Here is a breakdown of the recipes:
1 recipe any fresh pasta, rolled into sheets, or 12 dried lasagna noodles
2 tablespoons softened butter or extra virgin olive oil
2 recipes Fast Tomato Sauce
3 cups cooked spinach, squeezed dry and chopped or any other dropped vegetable
3 cups ricotta, plus more if needed
2 cups freshly grated Parmesan, plus more as needed
Freshly ground black pepper

1. Bring a large pot of water to a boil and salt it. Cook the noodles (6 at a time for dried noodles) until they are tender but underdone (they will finish cooking as the lasagna bakes). Drain and then lay the noodles flat on a towel so they don't stick.
2. Preheat the oven to 400 degrees. Grease a rectangular baking dish with the butter and olive oil, add a large dollop of tomato sauce, and spread it around. Put a layer of noodles in the dish, trimming any overhanging edges; top with a layer of tomato sauce, 1/3 spinach, and 1.4 of the ricotta and Parmesan. Sprinkle some salt and pepper between the layers of tomato sauce and spinach as needed.
3. Repeat the layers twice and top with the remaining noodles, tomato sauce, ricotta and Parmesan. I added 1 layer of grilled eggplant instead of a layer of noodles.

4. Bake until the lasagna is bubbling and the cheese is melted and lightly browned on top, about 30 minutes. Remove from the oven and let rest for a few minutes before serving.

Grilled Eggplant
2 medium or one large eggplant
1 teaspoon minced garlic
4-6 tablespoons extra virgin olive oil

1. Peel the eggplant if the skin is thick or the eggplant is less than perfectly firm; cut it into 1/2 inch thick slices. Heat a charcoal or gas grill or the broiler to moderately high heat and put the grill rack about 4 inches from the heat source or the broiler rack 4 to 6 inches from the heat source.
2. If you like, stir the garlic into the olive oil, then brush one side of the eggplant slices with the oil. Place oiled side down, on a baking sheet or directly on the grill. Sprinkle with salt and pepper, then brush with more oil.
3. Broil or grill until browned on both sides, turning once or twice, brushing with more olive oil if the eggplant looks dry and adjusting the heat or position as necessary to keep the eggplant cooking steadily without burning. , usually less than 10 minutes. Serve hot or at room temperature.

Fast Tomato Sauce
3 tablespoons extra virgin olive oil or butter
1 medium onion chopped
one 24-36 ounce can tomatoes, drained and chopped
salt and freshly ground pepper
Freshly grated Parmesan
chopped parsley or basil leaves for garnish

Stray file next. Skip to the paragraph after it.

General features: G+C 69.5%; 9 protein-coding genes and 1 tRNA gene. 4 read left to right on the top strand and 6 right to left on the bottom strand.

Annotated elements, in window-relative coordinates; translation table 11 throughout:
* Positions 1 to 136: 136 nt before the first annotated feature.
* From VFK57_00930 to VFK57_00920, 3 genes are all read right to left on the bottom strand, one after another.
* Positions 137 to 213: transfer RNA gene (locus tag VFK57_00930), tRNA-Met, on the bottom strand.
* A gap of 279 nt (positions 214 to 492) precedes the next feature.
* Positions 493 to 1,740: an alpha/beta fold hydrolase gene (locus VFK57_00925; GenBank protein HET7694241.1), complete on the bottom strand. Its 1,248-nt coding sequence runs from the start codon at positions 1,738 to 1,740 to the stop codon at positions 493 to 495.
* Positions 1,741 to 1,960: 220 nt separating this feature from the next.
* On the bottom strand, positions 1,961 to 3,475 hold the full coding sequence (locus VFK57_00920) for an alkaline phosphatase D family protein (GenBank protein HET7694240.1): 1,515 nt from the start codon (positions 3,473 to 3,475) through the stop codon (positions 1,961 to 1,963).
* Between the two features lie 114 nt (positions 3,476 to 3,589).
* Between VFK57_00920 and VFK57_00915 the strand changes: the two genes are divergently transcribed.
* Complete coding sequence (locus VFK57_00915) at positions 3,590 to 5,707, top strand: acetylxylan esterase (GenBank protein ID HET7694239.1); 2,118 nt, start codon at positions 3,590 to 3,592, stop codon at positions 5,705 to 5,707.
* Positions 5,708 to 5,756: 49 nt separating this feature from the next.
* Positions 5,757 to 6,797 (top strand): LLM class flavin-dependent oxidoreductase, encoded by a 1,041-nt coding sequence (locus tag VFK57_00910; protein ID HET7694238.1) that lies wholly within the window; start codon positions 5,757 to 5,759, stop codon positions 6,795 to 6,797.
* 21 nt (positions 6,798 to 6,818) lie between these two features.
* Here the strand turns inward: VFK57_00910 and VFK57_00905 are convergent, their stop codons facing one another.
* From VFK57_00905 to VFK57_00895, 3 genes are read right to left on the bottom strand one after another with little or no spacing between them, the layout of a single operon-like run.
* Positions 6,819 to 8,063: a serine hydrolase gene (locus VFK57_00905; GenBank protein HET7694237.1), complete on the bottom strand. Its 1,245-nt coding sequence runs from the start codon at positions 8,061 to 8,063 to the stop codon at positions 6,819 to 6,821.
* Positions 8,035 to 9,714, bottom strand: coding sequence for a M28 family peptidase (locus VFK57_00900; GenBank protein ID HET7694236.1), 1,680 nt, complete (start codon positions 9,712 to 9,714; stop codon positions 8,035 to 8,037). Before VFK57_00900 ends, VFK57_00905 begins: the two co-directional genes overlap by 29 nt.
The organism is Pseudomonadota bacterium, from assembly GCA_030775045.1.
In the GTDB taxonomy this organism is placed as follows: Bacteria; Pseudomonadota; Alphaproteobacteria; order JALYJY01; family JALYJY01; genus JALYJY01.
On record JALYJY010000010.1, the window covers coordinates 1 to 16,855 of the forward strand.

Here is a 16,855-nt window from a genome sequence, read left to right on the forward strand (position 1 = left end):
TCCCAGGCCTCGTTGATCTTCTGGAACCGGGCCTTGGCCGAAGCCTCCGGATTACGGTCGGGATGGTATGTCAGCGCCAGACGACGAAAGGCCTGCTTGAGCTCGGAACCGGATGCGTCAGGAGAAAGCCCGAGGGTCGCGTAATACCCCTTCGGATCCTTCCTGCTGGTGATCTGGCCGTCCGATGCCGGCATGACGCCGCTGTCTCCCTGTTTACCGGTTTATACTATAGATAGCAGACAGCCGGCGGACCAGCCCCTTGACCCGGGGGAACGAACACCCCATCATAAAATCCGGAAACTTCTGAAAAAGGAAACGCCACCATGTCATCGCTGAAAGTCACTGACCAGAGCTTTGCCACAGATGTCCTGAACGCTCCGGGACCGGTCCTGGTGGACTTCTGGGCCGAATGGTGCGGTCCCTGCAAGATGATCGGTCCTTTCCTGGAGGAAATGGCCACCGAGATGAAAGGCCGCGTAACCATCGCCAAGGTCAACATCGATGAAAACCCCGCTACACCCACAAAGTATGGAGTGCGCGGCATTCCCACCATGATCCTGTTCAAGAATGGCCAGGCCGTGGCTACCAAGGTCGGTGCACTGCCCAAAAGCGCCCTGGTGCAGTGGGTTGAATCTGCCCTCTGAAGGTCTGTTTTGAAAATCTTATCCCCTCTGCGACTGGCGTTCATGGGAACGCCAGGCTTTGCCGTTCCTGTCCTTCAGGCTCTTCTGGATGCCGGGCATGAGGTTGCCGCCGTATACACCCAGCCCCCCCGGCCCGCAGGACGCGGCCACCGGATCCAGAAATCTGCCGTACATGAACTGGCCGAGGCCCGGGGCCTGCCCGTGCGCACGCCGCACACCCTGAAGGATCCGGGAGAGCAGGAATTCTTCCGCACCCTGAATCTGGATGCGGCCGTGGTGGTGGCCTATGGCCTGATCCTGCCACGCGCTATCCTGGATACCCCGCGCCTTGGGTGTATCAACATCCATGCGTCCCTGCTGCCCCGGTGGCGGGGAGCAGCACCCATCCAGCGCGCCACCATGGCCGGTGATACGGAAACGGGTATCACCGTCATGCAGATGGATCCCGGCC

1. Put the olive oil in a 10-12 inch skillet over medium high heat. When hot, add the onion and cook, stirring occasionally, until soft 2 or 3 minutes. Add the tomatoes, along with a sprinkling of salt and pepper.
2. Cook, stirring occasionally, until the tomatoes break up and mixture comes together and thickens, 10 to 15 minutes. Taste, adjust the seasoning, and immediately toss the pasta (garnish with cheese or an herb if you'd like)or use in other dishes.

The tomato sauce is really good!

Cook's notes:
The whole cooking process took over 2 hours, but was worth it. We took the lasagna over to my Father in Law's house for Sunday dinner. Both he and Mr. Snowgoose ate several helpings and took leftovers to work for lunch for two days. Mr. Snowgoose even requested we eat the lasagna two nights in a row. I suppose it helped I made an extra side dish of it.

Would I make this again? Probably, though I'd make the sauce ahead of time and probably just use caramelized onions and sauteed mushrooms, though the grilled eggplant was a nice addition.

Also, I just mixed the ricotta and spinach together to make it easier to spread for the layers.

Friday, September 26, 2008

Really, Really Simple Creamy Pesto Gnocchi with Green Beans

I love gnocchi. I order it whenever I am out and it is on the menu. The best gnocchi I've ever had was for my birthday last year when Mr. Snowgoose took me to a local vegetarian restaurant. I actually didn't order the gnocchi, Mr. Snowgoose did, but that didn't stop me from eating his. Since then I've been craving gnocchi.

Much to my delight, the September issue of Real SimpleI Magazine had a recipe for gnocchi.

Since it is from RS this means I didn't have to make the gnocchi by hand, I could buy frozen.